"Cemetery" by NPS / Nathan King , public domain

Fort Larned


brochure Fort Larned - Brochure

Official Brochure of Fort Larned National Monument (NM) in Kansas. Published by the National Park Service (NPS).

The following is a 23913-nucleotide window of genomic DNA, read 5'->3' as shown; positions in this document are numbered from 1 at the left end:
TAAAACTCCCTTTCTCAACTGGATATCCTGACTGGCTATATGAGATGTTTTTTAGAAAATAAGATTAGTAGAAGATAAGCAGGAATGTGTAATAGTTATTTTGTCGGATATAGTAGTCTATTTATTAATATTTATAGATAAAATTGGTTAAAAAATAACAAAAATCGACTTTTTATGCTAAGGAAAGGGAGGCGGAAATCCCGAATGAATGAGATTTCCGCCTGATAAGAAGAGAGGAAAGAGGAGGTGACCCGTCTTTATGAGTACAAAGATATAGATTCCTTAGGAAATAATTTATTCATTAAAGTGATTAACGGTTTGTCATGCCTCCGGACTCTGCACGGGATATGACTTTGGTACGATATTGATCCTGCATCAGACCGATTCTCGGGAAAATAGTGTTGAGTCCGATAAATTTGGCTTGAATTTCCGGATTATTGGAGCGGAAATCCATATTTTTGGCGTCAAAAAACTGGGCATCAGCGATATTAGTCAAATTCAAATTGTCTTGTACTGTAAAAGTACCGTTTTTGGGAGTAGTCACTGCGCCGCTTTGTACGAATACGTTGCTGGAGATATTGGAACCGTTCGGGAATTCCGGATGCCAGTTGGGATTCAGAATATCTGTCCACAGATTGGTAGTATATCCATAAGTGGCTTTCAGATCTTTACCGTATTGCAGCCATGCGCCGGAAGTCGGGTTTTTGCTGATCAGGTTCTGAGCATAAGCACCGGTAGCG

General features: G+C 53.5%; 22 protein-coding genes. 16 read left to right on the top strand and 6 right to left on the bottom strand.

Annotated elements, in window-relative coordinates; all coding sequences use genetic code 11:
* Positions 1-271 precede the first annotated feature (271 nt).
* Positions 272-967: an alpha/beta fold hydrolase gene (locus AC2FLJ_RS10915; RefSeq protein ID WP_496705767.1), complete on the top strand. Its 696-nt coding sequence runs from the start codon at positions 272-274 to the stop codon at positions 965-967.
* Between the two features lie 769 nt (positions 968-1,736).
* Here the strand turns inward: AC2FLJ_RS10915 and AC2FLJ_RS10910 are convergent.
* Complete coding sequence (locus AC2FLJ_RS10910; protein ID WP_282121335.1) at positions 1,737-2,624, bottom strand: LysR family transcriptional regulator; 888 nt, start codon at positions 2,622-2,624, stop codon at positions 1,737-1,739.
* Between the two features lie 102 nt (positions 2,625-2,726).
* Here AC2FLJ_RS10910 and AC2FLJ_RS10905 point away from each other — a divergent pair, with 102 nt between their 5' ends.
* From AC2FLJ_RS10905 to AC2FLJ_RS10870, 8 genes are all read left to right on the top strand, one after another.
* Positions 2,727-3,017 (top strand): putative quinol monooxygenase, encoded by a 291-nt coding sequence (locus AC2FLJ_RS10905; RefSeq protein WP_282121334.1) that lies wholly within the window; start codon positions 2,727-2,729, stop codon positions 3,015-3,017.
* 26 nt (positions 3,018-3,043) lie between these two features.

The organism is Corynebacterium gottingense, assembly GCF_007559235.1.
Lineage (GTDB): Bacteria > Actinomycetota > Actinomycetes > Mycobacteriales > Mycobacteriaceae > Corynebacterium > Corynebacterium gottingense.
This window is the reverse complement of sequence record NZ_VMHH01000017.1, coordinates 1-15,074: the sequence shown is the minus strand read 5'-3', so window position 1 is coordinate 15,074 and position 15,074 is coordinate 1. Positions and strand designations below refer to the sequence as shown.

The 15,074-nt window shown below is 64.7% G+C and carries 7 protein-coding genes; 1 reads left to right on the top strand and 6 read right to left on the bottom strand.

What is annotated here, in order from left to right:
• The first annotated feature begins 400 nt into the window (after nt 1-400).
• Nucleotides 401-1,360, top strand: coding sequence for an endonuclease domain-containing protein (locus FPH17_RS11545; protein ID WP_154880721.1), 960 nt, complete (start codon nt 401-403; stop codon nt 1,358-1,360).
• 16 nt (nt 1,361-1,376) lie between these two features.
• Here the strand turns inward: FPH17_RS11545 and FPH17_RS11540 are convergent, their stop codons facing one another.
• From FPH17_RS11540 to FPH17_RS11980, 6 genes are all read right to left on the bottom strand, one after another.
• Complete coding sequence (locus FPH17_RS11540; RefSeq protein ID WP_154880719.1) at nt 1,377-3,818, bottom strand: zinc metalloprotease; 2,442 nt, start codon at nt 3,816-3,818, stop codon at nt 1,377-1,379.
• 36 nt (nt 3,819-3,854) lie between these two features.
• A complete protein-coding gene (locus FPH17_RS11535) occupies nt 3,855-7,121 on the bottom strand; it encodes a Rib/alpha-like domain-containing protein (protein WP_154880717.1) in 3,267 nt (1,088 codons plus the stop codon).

Fort Larned Fort Larned National Historic Site Kansas National Park Service U.S. Department of the Interior Visited and inspected the new buildings finished and in process at the Post. They are all of stone, and are really fine structures. Albert Barnitz, Capt. 7th US Cavalry, 1868 Supplies and Trade Items The commissary stocked goods from throughout the US. At Fort Larned, which lies just steps from the Santa The post evolved from a rough, temporary camp set The fort also hosted Indian agents for the Cheyenne, Fe Trail, cultures mixed every day. Soldiers met up in 1859 to guard the construction of an adobe Arapaho, Plains Apache, Kiowa, and Comanche Plains Indians, European American and Hispanic mail station. It was a bustling soldier town by 1867 tribes. In 1867, peace commissioners appointed by teamsters, homesteaders, hide hunters, scouts, and but became a near ghost town by 1878. The soldiers’ Congress met at Fort Larned to plan the Medicine railroad workers. US Army regulars served with primary purpose was to escort mail coaches and Lodge treaties. paroled Confederates. The fort housed African military supply wagons on the trail. Their broader Americans later known as Buffalo Soldiers, who mission was to keep the peace on the plains—and A huge American flag flew atop a 100-foot pole at the formed Company A of the 10th Cavalry. take action when required. parade ground center. Many travelers saw the flag as a beacon of strength and security, but for the Plains Indians it symbolized lost freedom. Touring the Fort  Although Fort Larned is one of the From 1865 to 1868 over 200 civilians labored to complete ten sandstone buildings, boosting the local economy. Nine of these buildings still stand. Construction and the freighting of supplies among the western forts were welcome sources for civilian contracts. best-preserved western forts, its appearance today belies that of the late 1860s (depicted below). The many wood and adobe buildings outside the central parade ground (hospital, laundry, stables, mail station, bowling alley, teamsters’ quarters, and others labeled in italic) quickly deteriorated and do not survive. Santa Fe Trail  Spanning 900 miles of the Great Plains, the trail offered riches and adventure for some—at the risk of hardship and peril. Many westbound wagons carried military supplies, metal tools, cloth, and alcohol. Other goods included hardware like fish hooks, trade items like cut glass beads, home goods like cookware, S an Trai ta Fe and staples like brown Havana sugar and coffee. Some Plains Indians viewed travelers on the trail as trespassers. As clashes grew more frequent, the US government ex­ panded the string of forts along the trail to protect American interests and promote peace. l / Stag First Mail Station  US Postmas­ Pawnee Fo e R oute 60 to 292 men, but throughout Fort Larned’s lifetime its numbers rose and fell. Factors included the US Army’s need for troops to fight back east in the Civil War, the inter­ mittent nature of Indian hostilities, and evolving US government policy toward the tribes. ter General Joseph Holt asked the War Department to protect the Pawnee Fork mail station from Indian raids in 1859. The US Army soon arrived and by 1860 began constructing a permanent fort. In 1861 the garrison expanded from Quartermaster stables rk 1859 mail station Hospital Quartermaster wagon yard Laundry Barracks Visitor Center Shops Cemetery Barracks New commissary Blockhouse Adjutant’s office Company officers quarters Old commissary Commanding officer’s quarters Dugout Cavalry stables Quartermaster storehouse Company officers quarters Sa nt e aF il Tra Icehouse Teamsters quarters Sutler’s store Billiard room Sutler’s mess house Indian agency Indian Agency  By 1866 two Indian agents had set up offices at Fort Larned—Edward W. Wynkoop for the Cheyenne and Arapaho tribes and Jesse Leavenworth for the Kiowa, Plains Apache, and Comanche. In 1868, two days after Lt. Col. George Custer led an attack on a peaceful Cheyenne camp on the Washita River, Wynkoop resigned. Tribes  Tribes visited the Indian agency (see illustration, right) to collect annuities—including guns, blankets, tools, clothing, coffee, and flour— promised them in the Little Arkansas and Medicine Lodge treaties of 1865 and 1867 in exchange for their lands (see other side). Congress intended the annuities to placate the tribes, help them adopt European American ways, and help them adapt to life on the reservations. Second sutler’s store and bowling alley Buffalo Soldiers  One of the first African American cavalry units of the post-Civil War US Army, Company A, 10th Cavalry, arrived at Fort Larned in April 1867. In late December 1868 after a fight over a billiards game, the cavalry stables burned. Arson was suspected but no witnesses came forward. On the night of the fire, commanding officer Major John Yard had ordered Company A to guard a distant wood pile. Soon after, Yard transferred the unit to Fort Zarah rather than deal with the racial tensions. PHOTOS—NPS ILLUSTRATION—NPS / JAMES R. MANN Visiting Fort Larned Fort Larned National Historic Site is six miles west of Larned, Kansas, on KS 156. The fort is open daily 8:30 am to 4:30 pm; closed Thanksgiving, De­cem­­­ber 25, and January 1. Call or check our website for pro­ grams and special events through­ out the year. You must schedule guided group tours in advance. Accessibility  We strive to make our facilities, services, and programs accessible to all. For information go to a visitor center, ask a ranger, call, or check our website. For Your Safety  For a safe Help Us Protect the Park visit, use caution and com­mon sense. Please observe all hard hat and other warning signs around buildings undergoing res­toration or stabili­zation. Be alert for un­ even ground and non-standard steps. Please keep children a safe distance from the Pawnee River. The National Park Service works to stabilize the fort’s buildings and prevent deterioration. We need your help to ensure that future generations can see the fort as you see it today. Do not disfigure the fort by scratching, carving, or marking names and initials on walls or sandstone blocks. Federal laws protect all natural and cultur­ al features in the park. For a complete list of regulations including firearms, check the park website. Fort Larned National Historic Site is one of over 400 parks in the National Park System. To learn more visit www.nps.gov. More Information Fort Larned National Historic Site 1767 KS Hwy 156 Larned, KS 67550 620-285-6911 www.nps.gov/fols Emergencies call 911 IGPO:2020—411­224/82468 New in 2017 Printed on recycled paper. Reshaping Landscapes and Nations FREEDOM After the 1680s, when Plains Indians first mounted food for sustenance. By the 1860s, a stream of new- horses, tribes including the Cheyenne, Arapaho, comers and changing US government policies limited Plains Apache, Lakota, Kiowa, and Comanche the tribes’ access to the bison herds and imposed prairies. There I feel free and happy, but when we moved across the region in pursuit of bison. The strict boundaries. Commerce, aided by the US Army, settle down we grow pale and die. animal provided for their material culture—skins had become an agent of change. Kiowa chief, Satanta, 1867 I don’t want to settle. I love to roam all over the for tipis, clothing, and trade, bone for tools—and UM AND KS MUSE FAIRBAN IUM PLANETAR LIBRARY OF CONGRESS At the Medicine Lodge peace negotiations Satanta explained why his people should not be ”concentrated” on reservations. By 1871, urged on by the military, Congress abandoned diplomacy and gave the tribes a stark choice, annihilation or the reservations. BOUNDARIES The Santa Fe Trail followed the same river that had served as boundary for the two groups. The river also formed Mexico’s northern border until 1848. COLORADO SPRINGS FINE ARTS CENTER / ROSS FRANK ECONOMY POWER International Trade Routes The Santa Fe Trail linked suppliers in the American West with traders in New York (above), New Orleans, and European cities. Kiowa leader Satanta grew wealthy as a supplier of bison hides. The idea of manifest destiny, that God intended the nation “to possess the whole of the continent,” was a justification for the US-Mexico War, 1846–48. ABUNDANCE As late as the 1860s many people saw the bison as an endless resource. Plains Indian stories tell of the herds’ origin in caves or below lakes from which they ”swarmed, like bees from a hive.” TRADE Hide hunters, encouraged by the US Army, harvested the bison to the point of near extinction. Bison bones thickly littered the prairies. In 1884 the last rail shipment of hides left the plains. Demand had exceeded supply. WIKIPEDIA CULTURE Santa Fe Trail Some goods shipped west along the Santa Fe Trail continued south to Chihuahua and Sonora along the Camino Real. Eastbound goods included gold, silver, donkeys, mules, furs, and wool. The Spanish dollar (left) was legal tender in the US until 1857. Plains Indian Art after the 1860s While imprisoned at Fort Marion, Florida, from 1874 to 1878, Plains Indians made these drawings on paper. Before the 1860s they would have painted on bison hide. LEDGER ART, CLOCKWISE FROM UPPER LEFT: BAD EYE, BULL RIDER BITER, KIOWA TIPIS SURROUND WAGON UNKNOWN ARTIST, ELK SOCIETY HORSE RAID ARROW’S ELK SOCIETY LEDGER MORNING STAR GALLERY / ROSS FRANK WILLIAM HAYES, GATHERING OF THE BUFFALO HERDS,1866 AMERICAN MUSEUM OF WESTERN ART ANSCHUTZ COLLECTION The new nation expands west. Santa Fe Trail traffic increases. Congress invests in the frontier forts. Peace Commission fails. By 1821 an overland trade route links Missouri and The US Army must protect the flow of military sup- The military expands its presence along the Santa Fe The US Army takes charge. Fort Larned provides the Mexican city of Santa Fe. The route crosses plies, the mail, commerce, and emigrants along the Trail and other trade corridors. support for the resulting campaign against the “open country” where Plains Indians live and hunt. trail, even as it fights the Civil War. Indians and hosts key military officers. 1821 Mexico wins independence 1836 Republic of Texas proclaims 1859 Colorado Gold Rush. Over 1860 Fort Larned established 1864 Kiowas take over 200 from Spain. Missouri becomes a state. Santa Fe Trail opens. Trade flows via the 900-mile-long trail between Missouri and Santa Fe and south to Chihuahua and Sonora. Traders call it the Mexican or Santa Fe Road. independence from Mexico. 1845 US annexes Republic of Texas. Mexico severs diplomatic relations, asserts ownership of annexed land between the Nueces and Rio Grande rivers. 100,000 gold seekers cross the Central Plains, many on the Santa Fe Trail. Many Indians resist the invasion of their hunting grounds and sacred places. when camp is renamed and moved to its present site. By September its population grows to 270 men, housed in rough wood and adobe structures. mules and horses from the fort’s corrals. Cheyennes attack a store and stage company at Walnut Creek. 1824 US Secretary of War 1846 US declares war on Mexico. establishes the Bureau of Indian Affairs. The goal is to manage US relations with Indian tribes. 1848 Treaty of Guadalupe- 1830 President Andrew Jackson signs the Indian Removal Act. It forces Indians from lands east of the Mississippi River to western areas including present-day Kansas and Oklahoma. The act establishes a legal precedent for removal and launches decades of treaty making. 1834 Indian Trade and Intercourse Camp on Pawnee Fork. Set up to guard a US mail station, it soon becomes known as Camp Alert because of constant threats from Kiowas and Comanches. Hidalgo. Mexico cedes over half its territory to the US. The cession includes all or portions of Texas, Utah, Arizona, Nevada, California, New Mexico, Colorado, Wyoming, Oklahoma, and Kansas. 1861 Kansas becomes 34th state. Civil War begins. 1862 Congress passes Homestead and Pacific Railway Acts. 1854 Kansas Territory established, US Army awards Hispanic merchant Epifanio Aguirre a contract to freight five million pounds of supplies to the frontier forts. Thirty miles north of Fort Larned, US troops kill Cheyenne peace chief Lean Bear as he proclaims friendship and holds a peace medal that President Lincoln presented to him. Indian attacks and US Army retaliation increase. Detachments of the 1st and 3rd Regiments, Colorado Volunteer Cavalry, massacre 230 Cheyennes and Arapahos who believe themselves under US protection at Sand Creek, Colorado Territory. opens Indian Country to European American settlers and increases need for military presence in the region. Act. The act loosely defines Indian Country, which includes the future state of Kansas. 1865 Civil War ends. Gen. Robert Company C, 3rd US Infantry, in front of Fort Larned barracks, 1867. KANSAS STATE HISTORICAL SOCIETY E. Lee surrenders to Gen. Ulysses S. Grant at Appomattox. 1865 Little Arkansas Treaties with Southern Cheyennes, Southern Arapahos, Plains Apaches, Kiowas, and Comanches assign the tribes to reservations in present-day Oklahoma. The Indians keep the right to hunt north of the Arkansas River so long as bison are there. 1866–68 Civilian contractors construct Fort Larned’s permanent stone barracks, officers quarters, blockhouse, storehouse, shops, and commissaries. 1867 Kiowa chief Satanta issues warning to Indian Agent Edward Wynkoop’s interpreter: “The white man must build no more houses, must burn no more of their wood, must drink no more of their water, must not drive their buffaloes off, and the Santa Fe Line must be stopped.” 1867 Gen. Winfield Hancock 1868 Peace Commission is arrives at Fort Larned with 1,400 men. He summons several chiefs from a nearby village to a council at the fort. Fearing an attack, the Indians abandon their village. Hancock sends Lt. Col. George Custer in pursuit and burns the village, setting off Hancock’s War. In response, Cheyennes and Lakota attack stage stations, wagon trains, telegraph lines, and railroad camps. dissolved. Department of War enacts policy of “peace within, war without [the reservations].” Congress appoints four civilian and three military commissioners, including Gen. William Tecumseh Sherman, to a Peace Commission. The aim is to ”concentrate” the Plains Indians onto reservations. Medicine Lodge Treaties. Hundreds of Kiowas, Arapahos, Cheyennes, Plains Apaches, and Comanches meet with the Peace Commission at Medicine Lodge Creek, Kansas. The resulting treaties fail to achieve peace. Gen. Philip Sheridan meets with Indian leaders at Fort Larned. Soon after, he launches a new strategy intended ”to make [the Plains] tribes poor by the destruction of their stock, and then settle them on lands allotted to them.” As part of this campaign, Custer leads an attack on a peaceful Cheyenne village on the Washita River. Peace chief Black Kettle and his wife, Medicine Woman Later, are among those killed. 1871 All treaty making ends. 1872 Atchison, Topeka & Santa Fe Railroad reaches Fort Larned and the western border of Kansas. 1878 Fort Larned is decommissioned. NORTH WIND PICTURE ARCHIVES Plains Indian Tribes divided into two groups north and south of the Arkansas River. They fought for control of the grasses—to feed their horses—and bison herds until 1840, when they reached a peace.